• Mohamed Sanu‘s 49ers deal is worth a tad more than the veteran minimum. The former Bengals, Falcons and Patriots wideout signed a one-year pact worth around $1.125MM, Tom Pelissero of tweets, adding that Sanu will receive a $137.5K bonus — despite being an in-season addition. Although the 31-year-old target struggled to assimilate in New England, he played under Kyle Shanahan with the 2016 Falcons.
  • The Seahawks are still on the lookout for pass-rushing help. The team brought in former Chiefs second-round edge rusher Breeland Speaks for a recent workout, Field Yates of tweets. A 2018 draftee, Speaks could not make the Chiefs’ 53-man roster. He missed all of last season due to injury.

Contract Details: Watson, Hopkins, Heyward

Here is the latest from some of the high-profile contracts signed around the league, beginning with the Texans’ former Pro Bowl connection:

  • Deshaun Watson, Texans: Four years, $177.4MM. Watson will receive $73.7MM in full guarantees, Jason La Canfora of CBS Sports tweets. The deal includes fully guaranteed salaries of $1.177MM (2020), $10.54MM (2021) and $35MM (2022). This places the Pro Bowl passer third among QBs. Watson’s 2023 salary ($20MM) is guaranteed for injury at signing and becomes fully guaranteed on Day 4 of the 2022 league year, Aaron Wilson of the Houston Chronicle reports. Watson’s $32MM salaries in 2024 and ’25 are non-guaranteed. Watson’s contract also contains a no-trade clause, per Wilson.
  • DeAndre Hopkins, Cardinals: Two years, $54.5MM. Hopkins received $42.75MM guaranteed at signing, Ian Rapoport of tweets. A $27.5MM signing bonus represents part of that guarantee, Rapoport adds (on Twitter). Hopkins received a no trade clause and a no-franchise tag clause, Rapoport tweets.
  • Cameron Heyward, Steelers: Four years, $71.4MM. Heyward’s second Steelers re-up includes a $17.5MM signing bonus, Gerry Dulac of the Pittsburgh Post-Gazette tweets. The Steelers will pay Heyward a $2.5MM roster bonus Friday.
  • Stephen Gostkowski, Titans. Gostkowski’s one-year Tennessee pact is worth $2.75MM, Rapoport tweets. The 15th-year veteran can make up to $3.25MM based on his 2020 field goal make rate.

Cardinals, DeAndre Hopkins Agree To Record-Breaking Deal

The Cardinals and DeAndre Hopkins have agreed to a two-year, $54.5MM extension, as Ian Rapoport of tweets. The new money average comes out to $27.25MM/year, a whopping sum that positions Hopkins as the highest-paid non-quarterback in league history.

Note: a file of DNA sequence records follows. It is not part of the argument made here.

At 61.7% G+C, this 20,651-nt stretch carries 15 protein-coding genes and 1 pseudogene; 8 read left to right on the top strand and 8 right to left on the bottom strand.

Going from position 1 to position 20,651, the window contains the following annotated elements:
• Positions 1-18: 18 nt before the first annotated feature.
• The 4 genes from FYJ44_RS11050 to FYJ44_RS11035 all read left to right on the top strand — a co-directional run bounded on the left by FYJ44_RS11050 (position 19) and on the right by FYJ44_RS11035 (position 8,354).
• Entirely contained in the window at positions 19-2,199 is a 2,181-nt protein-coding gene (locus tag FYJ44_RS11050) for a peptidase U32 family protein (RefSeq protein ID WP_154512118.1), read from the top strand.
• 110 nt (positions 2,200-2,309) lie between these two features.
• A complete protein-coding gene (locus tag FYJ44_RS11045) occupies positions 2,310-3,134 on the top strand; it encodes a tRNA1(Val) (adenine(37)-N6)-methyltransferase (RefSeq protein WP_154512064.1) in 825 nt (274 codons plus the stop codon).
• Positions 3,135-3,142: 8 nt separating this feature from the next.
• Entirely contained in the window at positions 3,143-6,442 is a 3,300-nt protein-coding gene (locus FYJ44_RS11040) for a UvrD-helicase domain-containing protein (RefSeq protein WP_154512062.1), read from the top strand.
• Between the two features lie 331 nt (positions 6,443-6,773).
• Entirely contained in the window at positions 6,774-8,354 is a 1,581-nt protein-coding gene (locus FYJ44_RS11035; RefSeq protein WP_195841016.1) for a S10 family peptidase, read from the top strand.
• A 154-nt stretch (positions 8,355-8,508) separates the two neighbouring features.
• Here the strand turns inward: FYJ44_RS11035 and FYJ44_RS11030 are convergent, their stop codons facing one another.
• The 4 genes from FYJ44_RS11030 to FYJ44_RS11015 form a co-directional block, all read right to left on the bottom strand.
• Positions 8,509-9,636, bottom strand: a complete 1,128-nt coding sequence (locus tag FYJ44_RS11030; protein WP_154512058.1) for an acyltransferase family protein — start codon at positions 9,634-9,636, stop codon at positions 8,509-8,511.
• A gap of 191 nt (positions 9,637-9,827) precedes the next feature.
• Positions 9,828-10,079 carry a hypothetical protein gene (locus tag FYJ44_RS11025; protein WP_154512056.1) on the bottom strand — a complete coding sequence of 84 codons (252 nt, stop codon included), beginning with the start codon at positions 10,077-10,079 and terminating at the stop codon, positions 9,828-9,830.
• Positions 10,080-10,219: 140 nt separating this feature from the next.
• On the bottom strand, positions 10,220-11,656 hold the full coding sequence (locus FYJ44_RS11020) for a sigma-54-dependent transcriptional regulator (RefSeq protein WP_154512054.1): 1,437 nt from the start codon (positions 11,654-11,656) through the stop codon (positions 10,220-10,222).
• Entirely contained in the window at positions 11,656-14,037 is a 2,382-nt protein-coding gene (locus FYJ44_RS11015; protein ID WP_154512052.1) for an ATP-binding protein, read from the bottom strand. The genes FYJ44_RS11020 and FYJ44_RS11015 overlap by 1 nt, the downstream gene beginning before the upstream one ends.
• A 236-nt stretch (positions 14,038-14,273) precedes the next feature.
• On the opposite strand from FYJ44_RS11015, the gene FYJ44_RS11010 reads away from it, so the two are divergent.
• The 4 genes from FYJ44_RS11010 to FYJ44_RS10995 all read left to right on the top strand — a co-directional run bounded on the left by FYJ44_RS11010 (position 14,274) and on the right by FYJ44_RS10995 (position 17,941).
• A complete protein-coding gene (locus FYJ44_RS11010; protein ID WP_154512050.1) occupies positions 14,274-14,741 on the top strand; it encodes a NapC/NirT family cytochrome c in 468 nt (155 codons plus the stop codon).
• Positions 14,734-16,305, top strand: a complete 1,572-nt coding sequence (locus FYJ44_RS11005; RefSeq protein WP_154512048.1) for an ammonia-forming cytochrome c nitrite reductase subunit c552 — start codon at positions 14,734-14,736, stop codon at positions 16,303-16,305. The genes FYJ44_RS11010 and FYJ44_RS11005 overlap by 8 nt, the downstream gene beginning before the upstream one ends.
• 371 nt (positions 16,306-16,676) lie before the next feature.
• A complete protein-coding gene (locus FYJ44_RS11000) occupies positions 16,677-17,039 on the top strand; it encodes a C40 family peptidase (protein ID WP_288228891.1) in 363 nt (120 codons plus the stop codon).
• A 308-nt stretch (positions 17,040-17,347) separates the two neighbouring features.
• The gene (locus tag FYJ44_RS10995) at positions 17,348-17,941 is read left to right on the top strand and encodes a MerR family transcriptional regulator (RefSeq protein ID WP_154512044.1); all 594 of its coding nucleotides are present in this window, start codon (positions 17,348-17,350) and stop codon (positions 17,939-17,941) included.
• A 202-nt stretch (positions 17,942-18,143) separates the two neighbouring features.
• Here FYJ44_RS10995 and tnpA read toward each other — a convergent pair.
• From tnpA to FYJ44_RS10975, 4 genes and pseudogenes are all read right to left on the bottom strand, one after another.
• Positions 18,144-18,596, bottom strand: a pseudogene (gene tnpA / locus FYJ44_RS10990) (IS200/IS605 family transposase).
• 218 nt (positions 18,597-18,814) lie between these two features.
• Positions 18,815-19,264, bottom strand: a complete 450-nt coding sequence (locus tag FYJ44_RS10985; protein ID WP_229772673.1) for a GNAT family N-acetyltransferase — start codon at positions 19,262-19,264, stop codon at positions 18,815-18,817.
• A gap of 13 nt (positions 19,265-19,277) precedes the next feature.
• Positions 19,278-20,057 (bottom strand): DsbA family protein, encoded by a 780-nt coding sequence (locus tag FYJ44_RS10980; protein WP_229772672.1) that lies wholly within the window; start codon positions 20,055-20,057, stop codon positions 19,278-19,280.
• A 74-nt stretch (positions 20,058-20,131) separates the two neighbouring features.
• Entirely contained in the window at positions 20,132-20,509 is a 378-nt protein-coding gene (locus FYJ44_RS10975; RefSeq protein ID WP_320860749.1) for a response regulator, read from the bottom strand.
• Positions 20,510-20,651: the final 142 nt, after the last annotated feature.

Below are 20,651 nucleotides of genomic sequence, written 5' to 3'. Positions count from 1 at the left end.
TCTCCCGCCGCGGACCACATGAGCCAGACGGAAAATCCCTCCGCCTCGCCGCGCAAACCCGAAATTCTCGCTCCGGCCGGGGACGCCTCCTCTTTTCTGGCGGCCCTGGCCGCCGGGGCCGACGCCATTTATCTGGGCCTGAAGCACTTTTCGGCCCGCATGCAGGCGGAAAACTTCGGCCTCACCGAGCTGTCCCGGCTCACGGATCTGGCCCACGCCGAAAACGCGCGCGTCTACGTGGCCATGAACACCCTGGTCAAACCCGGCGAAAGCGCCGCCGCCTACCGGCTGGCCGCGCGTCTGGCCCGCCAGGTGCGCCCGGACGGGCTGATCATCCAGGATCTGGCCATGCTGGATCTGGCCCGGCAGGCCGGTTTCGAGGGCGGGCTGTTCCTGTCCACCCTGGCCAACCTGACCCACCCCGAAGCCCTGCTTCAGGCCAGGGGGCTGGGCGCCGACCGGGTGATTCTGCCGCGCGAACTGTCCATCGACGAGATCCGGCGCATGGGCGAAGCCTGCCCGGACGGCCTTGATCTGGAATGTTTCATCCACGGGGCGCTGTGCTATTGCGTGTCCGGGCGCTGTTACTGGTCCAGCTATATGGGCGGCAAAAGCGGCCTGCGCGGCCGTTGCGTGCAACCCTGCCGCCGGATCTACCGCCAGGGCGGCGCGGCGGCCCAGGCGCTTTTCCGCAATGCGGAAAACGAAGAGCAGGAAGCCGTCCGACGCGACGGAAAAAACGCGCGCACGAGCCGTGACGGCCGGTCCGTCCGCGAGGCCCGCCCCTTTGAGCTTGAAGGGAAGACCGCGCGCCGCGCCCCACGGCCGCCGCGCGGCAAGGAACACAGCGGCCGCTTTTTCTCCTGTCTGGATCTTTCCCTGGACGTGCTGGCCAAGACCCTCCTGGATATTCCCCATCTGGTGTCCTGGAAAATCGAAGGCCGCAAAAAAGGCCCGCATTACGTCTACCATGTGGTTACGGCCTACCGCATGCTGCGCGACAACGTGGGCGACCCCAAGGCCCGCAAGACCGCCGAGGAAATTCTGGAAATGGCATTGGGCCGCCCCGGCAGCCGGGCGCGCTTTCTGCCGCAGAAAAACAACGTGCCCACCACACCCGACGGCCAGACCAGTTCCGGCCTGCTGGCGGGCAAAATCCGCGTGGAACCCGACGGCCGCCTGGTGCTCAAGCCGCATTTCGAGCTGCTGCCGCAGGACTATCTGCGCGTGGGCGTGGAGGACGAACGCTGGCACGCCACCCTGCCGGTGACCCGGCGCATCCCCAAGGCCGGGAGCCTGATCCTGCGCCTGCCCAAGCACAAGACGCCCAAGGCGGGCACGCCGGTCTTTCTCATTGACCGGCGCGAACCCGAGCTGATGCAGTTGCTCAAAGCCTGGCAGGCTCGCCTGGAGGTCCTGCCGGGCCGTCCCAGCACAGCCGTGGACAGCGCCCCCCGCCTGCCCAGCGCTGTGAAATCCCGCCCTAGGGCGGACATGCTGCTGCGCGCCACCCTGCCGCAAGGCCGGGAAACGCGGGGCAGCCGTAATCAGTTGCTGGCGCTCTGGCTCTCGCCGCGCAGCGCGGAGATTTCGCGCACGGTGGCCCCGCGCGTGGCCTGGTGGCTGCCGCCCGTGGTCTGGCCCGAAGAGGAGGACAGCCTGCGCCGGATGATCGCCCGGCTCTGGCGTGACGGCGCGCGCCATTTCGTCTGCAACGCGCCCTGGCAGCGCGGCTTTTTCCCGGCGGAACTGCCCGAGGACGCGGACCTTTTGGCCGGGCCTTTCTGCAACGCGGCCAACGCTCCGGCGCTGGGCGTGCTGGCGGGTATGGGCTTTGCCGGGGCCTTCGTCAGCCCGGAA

[RELATED: Cardinals Rework D.J. Humphries’ Contract]

The highest-paid non-QB mantle previously belonged to Bears linebacker Khalil Mack, who’s making $23.5MM per annum. And, by topping $22MM per year on average, he’s now ahead of previous WR-watermark holder Falcons star Julio Jones. Of course, Hopkins still has three years to go on his existing deal, so it all totals up to a five-year, $95MM deal. Still, that’s far from chump change, and an average annual value of ~$19MM still puts him in the top five at wide receiver.

Hopkins – a three-time First-Team All-Pro – still managed 104 catches for 1,165 yards and seven touchdowns in a “down” 2019. Since 2013, he’s racked up 632 receptions, 8,602 receiving yards, and 54 touchdowns, while missing only two games. That’s not to say that Hopkins hasn’t dealt with injuries. Despite having a pin inserted in his surgically repaired wrist, Hopkins played through the pain and performed as one of the best offensive players in the game.

Before the deal, Hopkins had three seasons to go on his deal, all of which were non-guaranteed. The extension is expensive, but the Cardinals had this penciled in the budget before acquiring the superstar from the Texans. Ultimately, its worthwhile, especially when considering that they effectively acquired D-Hop for David Johnson and a second-round choice.

Photo courtesy of USA Today Sports Images.